Multi-Certified Root-of-Trust: Exploiting Synergies (S20b)
In recent years, worldwide chip production has increased significantly. The “back to silicon” trend is driven by the digitization of multiple usages as well as the specificities of certain markets. As chips are liable for data protection, the proportion of chips with embedded security features is increasing. Because of the shortened time-to-market, some chips must be ready to be deployed in markets or use-cases unknown at the time of design. Since each market has its own security schemes, chips need to be “pre-certifiable” under different schemes. The design activity is usually tailored to a given set of security requirements. In the new context where multiple requirements will have to be satisfied proactively, design strategies must evolve.
In this talk, we shall share experience regarding the design of chips eligible to triple pre-certification, namely: Common Criteria, NIST FIPS 140 and Chinese OSCCA.
The synergies arise at three levels. First, documentation production is rationalized. Typically, in the latest version of FIPS 140 (version 3), lifecycle assurance requirements can be mutualized with the ADV, AGD, ALC and ATE assurance classes in CC. Second, it is often beneficial to combine functional requirements. Consider, for example, the mandatory self-checks of cryptographic algorithms and/or keys in FIPS 140: these are sound precautions that reduce the number of vulnerabilities in the CC context. Third, some specific IPs need to be analyzed more deeply in all the schemes anyhow. For instance, regarding True Random Number Generators (TRNGs), there are very detailed, even intrusive requirements (e.g., access to “raw” bits). Similarly, the standards require testing on millions of bits generated in a row by the TRNG. The OSCCA scheme requires that several TRNG rationales be implemented, so as to withstand total failures. Obviously, this also benefits the resistance to fault attacks under a CC prism. However, it should be noted that some pitfalls should also be avoided. For example, EVITA‚Äôs secure boot is based on firmware hash, which is incompatible with FIPS 140-3 requirements to leverage the digital signature (from level 3 onward).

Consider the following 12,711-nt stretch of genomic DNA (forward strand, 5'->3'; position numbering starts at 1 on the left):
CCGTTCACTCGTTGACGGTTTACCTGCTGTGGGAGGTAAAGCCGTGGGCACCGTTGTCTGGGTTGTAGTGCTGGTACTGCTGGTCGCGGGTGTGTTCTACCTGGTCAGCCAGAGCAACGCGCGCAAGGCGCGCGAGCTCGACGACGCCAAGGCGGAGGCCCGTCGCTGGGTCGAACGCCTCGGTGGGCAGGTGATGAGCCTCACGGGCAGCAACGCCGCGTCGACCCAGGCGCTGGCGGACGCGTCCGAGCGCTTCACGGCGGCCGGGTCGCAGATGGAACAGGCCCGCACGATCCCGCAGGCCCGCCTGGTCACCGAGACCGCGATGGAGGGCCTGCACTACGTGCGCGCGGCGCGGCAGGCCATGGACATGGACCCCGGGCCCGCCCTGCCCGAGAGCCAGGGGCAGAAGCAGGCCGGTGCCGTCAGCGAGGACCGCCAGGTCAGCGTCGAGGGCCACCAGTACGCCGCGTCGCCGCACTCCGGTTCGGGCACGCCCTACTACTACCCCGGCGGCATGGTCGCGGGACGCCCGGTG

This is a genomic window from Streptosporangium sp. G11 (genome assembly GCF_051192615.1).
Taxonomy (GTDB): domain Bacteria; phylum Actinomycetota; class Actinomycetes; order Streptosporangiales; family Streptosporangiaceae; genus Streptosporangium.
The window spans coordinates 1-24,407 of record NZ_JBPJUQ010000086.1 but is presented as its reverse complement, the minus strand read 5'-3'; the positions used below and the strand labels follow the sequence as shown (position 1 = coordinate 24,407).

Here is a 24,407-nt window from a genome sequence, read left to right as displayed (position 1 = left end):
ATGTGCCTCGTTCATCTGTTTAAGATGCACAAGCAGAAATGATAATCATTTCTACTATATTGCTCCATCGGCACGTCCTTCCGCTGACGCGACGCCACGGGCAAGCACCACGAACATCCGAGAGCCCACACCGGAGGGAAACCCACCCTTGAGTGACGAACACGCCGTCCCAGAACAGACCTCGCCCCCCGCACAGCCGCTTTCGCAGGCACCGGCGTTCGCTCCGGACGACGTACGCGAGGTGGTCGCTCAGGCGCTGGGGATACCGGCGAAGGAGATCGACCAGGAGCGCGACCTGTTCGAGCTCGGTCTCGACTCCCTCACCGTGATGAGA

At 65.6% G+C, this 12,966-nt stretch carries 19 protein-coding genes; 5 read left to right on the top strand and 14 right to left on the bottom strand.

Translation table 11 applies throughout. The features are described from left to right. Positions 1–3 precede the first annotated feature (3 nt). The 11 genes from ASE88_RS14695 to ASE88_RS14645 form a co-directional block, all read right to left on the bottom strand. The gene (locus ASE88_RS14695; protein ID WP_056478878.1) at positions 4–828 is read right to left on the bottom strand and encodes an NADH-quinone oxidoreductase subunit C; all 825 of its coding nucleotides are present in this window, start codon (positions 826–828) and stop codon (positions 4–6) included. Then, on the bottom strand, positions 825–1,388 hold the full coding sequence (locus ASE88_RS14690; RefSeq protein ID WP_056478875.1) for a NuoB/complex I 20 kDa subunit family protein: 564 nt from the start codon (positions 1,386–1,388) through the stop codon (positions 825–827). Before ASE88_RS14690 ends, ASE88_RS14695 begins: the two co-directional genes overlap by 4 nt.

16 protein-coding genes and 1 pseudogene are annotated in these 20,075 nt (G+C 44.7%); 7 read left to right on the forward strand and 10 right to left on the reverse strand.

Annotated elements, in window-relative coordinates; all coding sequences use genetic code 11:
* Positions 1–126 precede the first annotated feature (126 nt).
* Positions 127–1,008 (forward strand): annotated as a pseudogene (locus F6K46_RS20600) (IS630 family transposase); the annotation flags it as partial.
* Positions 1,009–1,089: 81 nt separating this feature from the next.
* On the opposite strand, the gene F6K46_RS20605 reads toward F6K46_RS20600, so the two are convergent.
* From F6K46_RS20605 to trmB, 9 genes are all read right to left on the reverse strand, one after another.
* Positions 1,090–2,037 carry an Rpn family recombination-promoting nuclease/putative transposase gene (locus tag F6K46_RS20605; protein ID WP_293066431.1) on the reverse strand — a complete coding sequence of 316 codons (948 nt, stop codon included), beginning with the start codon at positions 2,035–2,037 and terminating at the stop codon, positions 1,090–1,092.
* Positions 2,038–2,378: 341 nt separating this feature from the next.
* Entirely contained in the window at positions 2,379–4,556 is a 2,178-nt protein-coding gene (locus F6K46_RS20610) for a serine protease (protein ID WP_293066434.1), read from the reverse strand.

To sum up, we intend to show that certification efforts can be rationalized to better reach the market, with cost-saving factorization while designing or producing certification-related evidence sets.